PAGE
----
Central nervous system tumors
If you or a loved one has been diagnosed with central nervous system (CNS) tumor, take a deep breath and know that we are here for you. In addition to providing you information, our highly skilled medical oncologists, radiation oncologists and compassionate staff will support you and your family every step of the way. Your journey begins by learning more about your condition.
The brain and spinal cord make up the central nervous system (CNS). CNS tumors are growths of abnormal cells in tissues of the brain or spinal cord. Tumors that start in the brain are called primary brain tumors. A tumor that starts in another part of the body and spreads to the brain is called a metastatic brain tumor.
Brain and spinal cord tumors may be either benign (not cancer) or malignant (cancer). Both benign and malignant tumors cause signs and symptoms and need treatment. Benign brain and spinal cord tumors grow and press on nearby areas of the brain but rarely spread into other parts of the brain. Malignant brain and spinal cord tumors are likely to grow quickly and spread into other parts of the brain.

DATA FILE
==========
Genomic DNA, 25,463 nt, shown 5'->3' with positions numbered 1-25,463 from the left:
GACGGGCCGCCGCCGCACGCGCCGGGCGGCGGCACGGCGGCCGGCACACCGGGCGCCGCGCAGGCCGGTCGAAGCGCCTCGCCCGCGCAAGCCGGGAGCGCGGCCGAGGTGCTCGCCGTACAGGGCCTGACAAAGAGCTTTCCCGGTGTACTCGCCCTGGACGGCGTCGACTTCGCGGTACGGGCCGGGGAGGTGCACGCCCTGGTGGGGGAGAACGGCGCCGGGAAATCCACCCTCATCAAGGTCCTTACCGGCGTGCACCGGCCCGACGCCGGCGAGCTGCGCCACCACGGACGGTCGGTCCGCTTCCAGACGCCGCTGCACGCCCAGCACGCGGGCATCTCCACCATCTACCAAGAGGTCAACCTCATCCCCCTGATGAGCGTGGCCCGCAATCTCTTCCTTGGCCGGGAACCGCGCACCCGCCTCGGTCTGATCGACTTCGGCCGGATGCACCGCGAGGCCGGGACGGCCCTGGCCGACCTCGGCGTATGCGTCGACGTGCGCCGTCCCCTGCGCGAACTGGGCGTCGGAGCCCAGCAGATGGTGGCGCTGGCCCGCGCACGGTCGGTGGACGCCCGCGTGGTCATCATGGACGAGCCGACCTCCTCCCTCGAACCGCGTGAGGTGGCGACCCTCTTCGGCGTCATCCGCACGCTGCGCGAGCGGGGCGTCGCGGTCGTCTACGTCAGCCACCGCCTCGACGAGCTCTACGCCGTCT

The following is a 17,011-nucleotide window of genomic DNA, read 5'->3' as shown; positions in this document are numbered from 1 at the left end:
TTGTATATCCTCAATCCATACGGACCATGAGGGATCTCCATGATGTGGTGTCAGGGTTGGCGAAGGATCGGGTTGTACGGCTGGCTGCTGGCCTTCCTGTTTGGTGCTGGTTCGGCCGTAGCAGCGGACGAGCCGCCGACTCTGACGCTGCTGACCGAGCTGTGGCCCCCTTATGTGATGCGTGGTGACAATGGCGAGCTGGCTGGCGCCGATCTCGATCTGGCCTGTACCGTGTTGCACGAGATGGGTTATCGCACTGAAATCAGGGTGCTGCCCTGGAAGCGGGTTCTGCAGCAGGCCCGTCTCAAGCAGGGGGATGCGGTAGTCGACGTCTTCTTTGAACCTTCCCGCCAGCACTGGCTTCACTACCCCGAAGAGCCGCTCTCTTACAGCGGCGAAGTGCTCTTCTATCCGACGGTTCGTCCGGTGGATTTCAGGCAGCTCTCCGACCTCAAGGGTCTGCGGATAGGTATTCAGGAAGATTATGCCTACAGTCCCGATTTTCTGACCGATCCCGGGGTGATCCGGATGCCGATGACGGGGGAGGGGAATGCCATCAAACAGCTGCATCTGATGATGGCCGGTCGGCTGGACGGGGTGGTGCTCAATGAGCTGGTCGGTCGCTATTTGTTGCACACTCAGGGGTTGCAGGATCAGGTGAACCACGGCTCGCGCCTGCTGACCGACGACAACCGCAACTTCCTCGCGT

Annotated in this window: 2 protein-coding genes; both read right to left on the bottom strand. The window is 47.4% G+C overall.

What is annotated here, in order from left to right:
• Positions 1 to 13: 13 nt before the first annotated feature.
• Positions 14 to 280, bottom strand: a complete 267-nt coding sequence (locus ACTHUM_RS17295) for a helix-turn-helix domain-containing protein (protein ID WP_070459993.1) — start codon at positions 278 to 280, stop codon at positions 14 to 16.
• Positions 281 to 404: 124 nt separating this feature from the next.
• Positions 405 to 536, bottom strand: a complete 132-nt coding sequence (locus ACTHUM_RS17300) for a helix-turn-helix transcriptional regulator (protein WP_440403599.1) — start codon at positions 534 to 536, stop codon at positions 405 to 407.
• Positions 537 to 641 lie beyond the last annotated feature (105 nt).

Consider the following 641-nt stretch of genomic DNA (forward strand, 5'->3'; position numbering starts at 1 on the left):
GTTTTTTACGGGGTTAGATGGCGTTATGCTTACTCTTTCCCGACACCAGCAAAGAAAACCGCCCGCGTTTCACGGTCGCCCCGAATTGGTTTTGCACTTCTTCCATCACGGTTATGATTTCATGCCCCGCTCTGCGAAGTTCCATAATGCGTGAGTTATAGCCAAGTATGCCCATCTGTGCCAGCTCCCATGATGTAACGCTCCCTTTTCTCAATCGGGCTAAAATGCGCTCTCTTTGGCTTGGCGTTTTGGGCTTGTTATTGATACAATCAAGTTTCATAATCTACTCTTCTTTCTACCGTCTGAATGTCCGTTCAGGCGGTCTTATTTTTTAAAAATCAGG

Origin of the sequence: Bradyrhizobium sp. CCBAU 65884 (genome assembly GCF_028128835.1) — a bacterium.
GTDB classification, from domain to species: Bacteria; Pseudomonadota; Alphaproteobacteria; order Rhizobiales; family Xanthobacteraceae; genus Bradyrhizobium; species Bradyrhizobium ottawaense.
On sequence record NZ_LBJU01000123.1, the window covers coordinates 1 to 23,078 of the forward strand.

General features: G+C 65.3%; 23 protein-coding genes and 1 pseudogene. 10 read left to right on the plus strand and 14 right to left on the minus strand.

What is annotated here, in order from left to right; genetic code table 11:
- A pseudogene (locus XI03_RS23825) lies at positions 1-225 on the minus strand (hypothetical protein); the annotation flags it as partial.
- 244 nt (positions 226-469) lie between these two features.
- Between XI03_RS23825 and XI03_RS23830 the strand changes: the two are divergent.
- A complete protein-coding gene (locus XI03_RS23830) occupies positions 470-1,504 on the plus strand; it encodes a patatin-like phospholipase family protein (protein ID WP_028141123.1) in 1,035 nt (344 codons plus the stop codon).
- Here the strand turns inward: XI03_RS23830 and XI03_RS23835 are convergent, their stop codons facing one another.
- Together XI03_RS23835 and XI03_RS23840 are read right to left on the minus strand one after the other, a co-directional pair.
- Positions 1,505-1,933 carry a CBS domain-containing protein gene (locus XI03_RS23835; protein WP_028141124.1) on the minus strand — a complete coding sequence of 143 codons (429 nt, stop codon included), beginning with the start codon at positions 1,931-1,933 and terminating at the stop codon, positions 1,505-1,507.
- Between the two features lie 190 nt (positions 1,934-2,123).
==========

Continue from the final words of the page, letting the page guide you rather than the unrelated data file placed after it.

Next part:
There are many types of CNS tumors. They form in different cell types and different areas of the brain and spinal cord. The signs and symptoms of CNS tumors depend on where the tumor forms, its size, how fast it is growing, and the age of the patient.
Brain and spinal cord tumors can occur in both adults and children. The types of tumors that form and the way they are treated are different in children and adults.
The prognosis (chance of recovery) depends on many factors, including age, tumor size, tumor type, and where the tumor is in the CNS.